Our nuclear power plants are designed and built to operate safely in all kinds of conditions. Our plants have been specifically built to withstand natural disasters such as hurricanes, tornadoes, earthquakes, flooding and tidal surges.

Safety in Depth

Our nuclear plants and containment buildings have steel-reinforced concrete outer walls that are at least three feet thick as well as multiple additional concrete barriers inside. The reactor vessel itself is built of steel. Multiple safety systems with back-ups are in place for additional protection.

Construction of Containment Wall


Built-in safety features

Built in a low-risk seismic zone

Our plants are located in the lowest hazard zone for earthquakes according to the U.S. Geological Survey.

Constructed to withstand earthquakes

Our plants are designed to withstand earthquakes and other natural events stronger than ever recorded in the region.

Protected from flooding

Turkey Point and St. Lucie are elevated 20 feet above sea level to protect against flooding and extreme storm surges.

Designed with multiple safety systems

Redundant safety systems built into the plant design include:

  • Four diesel generators to power plant cooling systems that are protected by concrete and steel-reinforced buildings. Only one generator is needed to fully power the plant's critical systems.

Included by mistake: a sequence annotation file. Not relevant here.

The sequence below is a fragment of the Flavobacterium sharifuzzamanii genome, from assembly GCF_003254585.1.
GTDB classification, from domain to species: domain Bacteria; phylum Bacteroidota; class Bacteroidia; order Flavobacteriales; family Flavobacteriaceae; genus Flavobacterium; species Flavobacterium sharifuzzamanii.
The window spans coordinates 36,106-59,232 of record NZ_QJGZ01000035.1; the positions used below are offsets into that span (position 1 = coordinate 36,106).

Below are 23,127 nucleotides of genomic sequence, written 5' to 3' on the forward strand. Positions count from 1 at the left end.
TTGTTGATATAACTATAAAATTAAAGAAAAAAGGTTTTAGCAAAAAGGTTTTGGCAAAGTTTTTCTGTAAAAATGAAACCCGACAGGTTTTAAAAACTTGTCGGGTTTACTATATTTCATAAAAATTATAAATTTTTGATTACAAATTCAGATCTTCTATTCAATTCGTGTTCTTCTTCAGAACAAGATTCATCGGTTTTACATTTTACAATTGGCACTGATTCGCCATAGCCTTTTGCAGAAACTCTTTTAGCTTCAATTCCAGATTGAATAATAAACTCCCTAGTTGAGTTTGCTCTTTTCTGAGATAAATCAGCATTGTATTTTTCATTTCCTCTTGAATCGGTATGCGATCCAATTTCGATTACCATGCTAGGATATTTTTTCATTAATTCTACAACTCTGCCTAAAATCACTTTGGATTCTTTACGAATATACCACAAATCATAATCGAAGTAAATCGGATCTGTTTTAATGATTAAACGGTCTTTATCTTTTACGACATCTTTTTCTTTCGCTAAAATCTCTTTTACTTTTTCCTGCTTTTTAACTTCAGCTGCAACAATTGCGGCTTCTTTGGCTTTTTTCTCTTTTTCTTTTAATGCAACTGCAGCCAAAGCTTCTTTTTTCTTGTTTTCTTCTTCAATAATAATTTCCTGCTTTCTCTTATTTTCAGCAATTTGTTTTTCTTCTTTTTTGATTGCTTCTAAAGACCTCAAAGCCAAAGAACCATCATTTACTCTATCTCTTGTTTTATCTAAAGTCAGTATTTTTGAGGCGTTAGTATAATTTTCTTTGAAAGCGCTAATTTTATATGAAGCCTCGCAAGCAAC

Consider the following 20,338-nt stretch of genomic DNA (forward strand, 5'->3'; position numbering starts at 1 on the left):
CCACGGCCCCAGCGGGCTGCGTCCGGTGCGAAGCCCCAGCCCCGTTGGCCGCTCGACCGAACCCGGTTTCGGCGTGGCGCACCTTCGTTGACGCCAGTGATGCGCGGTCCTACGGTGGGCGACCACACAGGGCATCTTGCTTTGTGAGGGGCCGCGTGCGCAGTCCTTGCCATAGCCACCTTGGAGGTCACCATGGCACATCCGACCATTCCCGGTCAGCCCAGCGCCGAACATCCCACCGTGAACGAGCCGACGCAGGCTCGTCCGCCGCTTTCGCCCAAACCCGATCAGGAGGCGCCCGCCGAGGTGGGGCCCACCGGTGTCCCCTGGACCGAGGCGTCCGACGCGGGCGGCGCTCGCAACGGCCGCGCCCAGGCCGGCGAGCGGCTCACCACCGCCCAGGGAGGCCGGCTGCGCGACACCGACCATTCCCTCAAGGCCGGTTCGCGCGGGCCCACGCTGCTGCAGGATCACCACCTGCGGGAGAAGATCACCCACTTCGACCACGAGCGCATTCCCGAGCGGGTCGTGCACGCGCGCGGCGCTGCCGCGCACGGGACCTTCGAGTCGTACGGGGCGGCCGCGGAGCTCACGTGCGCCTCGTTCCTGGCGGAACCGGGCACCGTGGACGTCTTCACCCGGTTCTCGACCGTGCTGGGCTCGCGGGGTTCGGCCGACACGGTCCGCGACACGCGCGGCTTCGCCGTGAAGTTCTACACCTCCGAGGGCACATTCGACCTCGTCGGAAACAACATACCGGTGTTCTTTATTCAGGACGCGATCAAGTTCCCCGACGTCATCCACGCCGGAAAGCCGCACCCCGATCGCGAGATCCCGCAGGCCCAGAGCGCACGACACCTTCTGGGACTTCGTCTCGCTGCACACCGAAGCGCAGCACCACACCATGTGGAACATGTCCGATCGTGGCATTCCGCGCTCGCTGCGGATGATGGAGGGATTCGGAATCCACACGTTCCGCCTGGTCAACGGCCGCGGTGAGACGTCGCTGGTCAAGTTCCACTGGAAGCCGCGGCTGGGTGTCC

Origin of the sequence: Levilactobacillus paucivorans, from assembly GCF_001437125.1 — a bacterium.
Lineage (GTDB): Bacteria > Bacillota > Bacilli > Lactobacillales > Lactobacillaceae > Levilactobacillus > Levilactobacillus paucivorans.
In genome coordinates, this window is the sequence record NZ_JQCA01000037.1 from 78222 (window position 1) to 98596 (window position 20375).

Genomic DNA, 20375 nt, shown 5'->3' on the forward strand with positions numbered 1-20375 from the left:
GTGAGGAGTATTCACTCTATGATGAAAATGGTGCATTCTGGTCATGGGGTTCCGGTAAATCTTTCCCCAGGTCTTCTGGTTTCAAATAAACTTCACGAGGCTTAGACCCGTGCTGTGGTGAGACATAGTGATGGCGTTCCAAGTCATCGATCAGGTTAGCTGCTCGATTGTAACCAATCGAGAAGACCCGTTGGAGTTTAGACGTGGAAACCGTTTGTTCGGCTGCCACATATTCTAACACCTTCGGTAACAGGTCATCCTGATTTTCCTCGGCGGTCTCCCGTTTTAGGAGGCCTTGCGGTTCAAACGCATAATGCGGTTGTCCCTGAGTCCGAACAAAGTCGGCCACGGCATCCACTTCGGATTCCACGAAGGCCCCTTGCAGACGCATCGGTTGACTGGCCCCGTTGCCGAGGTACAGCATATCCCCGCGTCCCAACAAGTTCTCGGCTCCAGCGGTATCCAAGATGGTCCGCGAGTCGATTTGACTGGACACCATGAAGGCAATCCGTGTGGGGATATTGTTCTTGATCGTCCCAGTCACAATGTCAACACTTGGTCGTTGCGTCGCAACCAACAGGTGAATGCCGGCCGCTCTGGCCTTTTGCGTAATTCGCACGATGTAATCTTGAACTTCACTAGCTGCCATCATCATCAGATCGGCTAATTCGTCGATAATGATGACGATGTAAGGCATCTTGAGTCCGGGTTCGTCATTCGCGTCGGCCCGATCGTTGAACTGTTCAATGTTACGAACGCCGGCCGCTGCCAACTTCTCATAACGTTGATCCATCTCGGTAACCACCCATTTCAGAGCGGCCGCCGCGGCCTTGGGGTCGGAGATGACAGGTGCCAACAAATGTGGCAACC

• Additional reactor cooling system powered by steam generated by the plant itself.
  • Back-up batteries for critical safety systems are stored on-site.
  • External cooling options (i.e. injection and fire pumps) are pre-staged onsite; can use ocean water for cooling.
  • Safety and cooling systems can be powered for seven days without requiring any offsite power or additional fuel.
  • For one full week out of every six weeks, plant operators must prove their ability to safely operate the plant in a variety of worst-case scenarios that include earthquakes, severe storms, flooding, loss-of-power, and loss of reactor core cooling.

Fast facts

  • FPL's Turkey Point nuclear power plant withstood the direct impact of Category 5 Hurricane Andrew in 1992 with no damage to its nuclear systems.
  • FPL's St. Lucie nuclear power plant safely withstood Category 3 Hurricane Jeanne and Category 2 Hurricane Frances in rapid succession in 2004 with no damage to its nuclear systems.
  • The Electric Power Research Institute (EPRI) conducted a state-of-the-art computer modeling study on the impact of a Boeing 767 crash, and concluded that typical nuclear plant containment structures -- as well as used-fuel storage pools and steel and concrete fuel-storage containers -- would withstand the impact.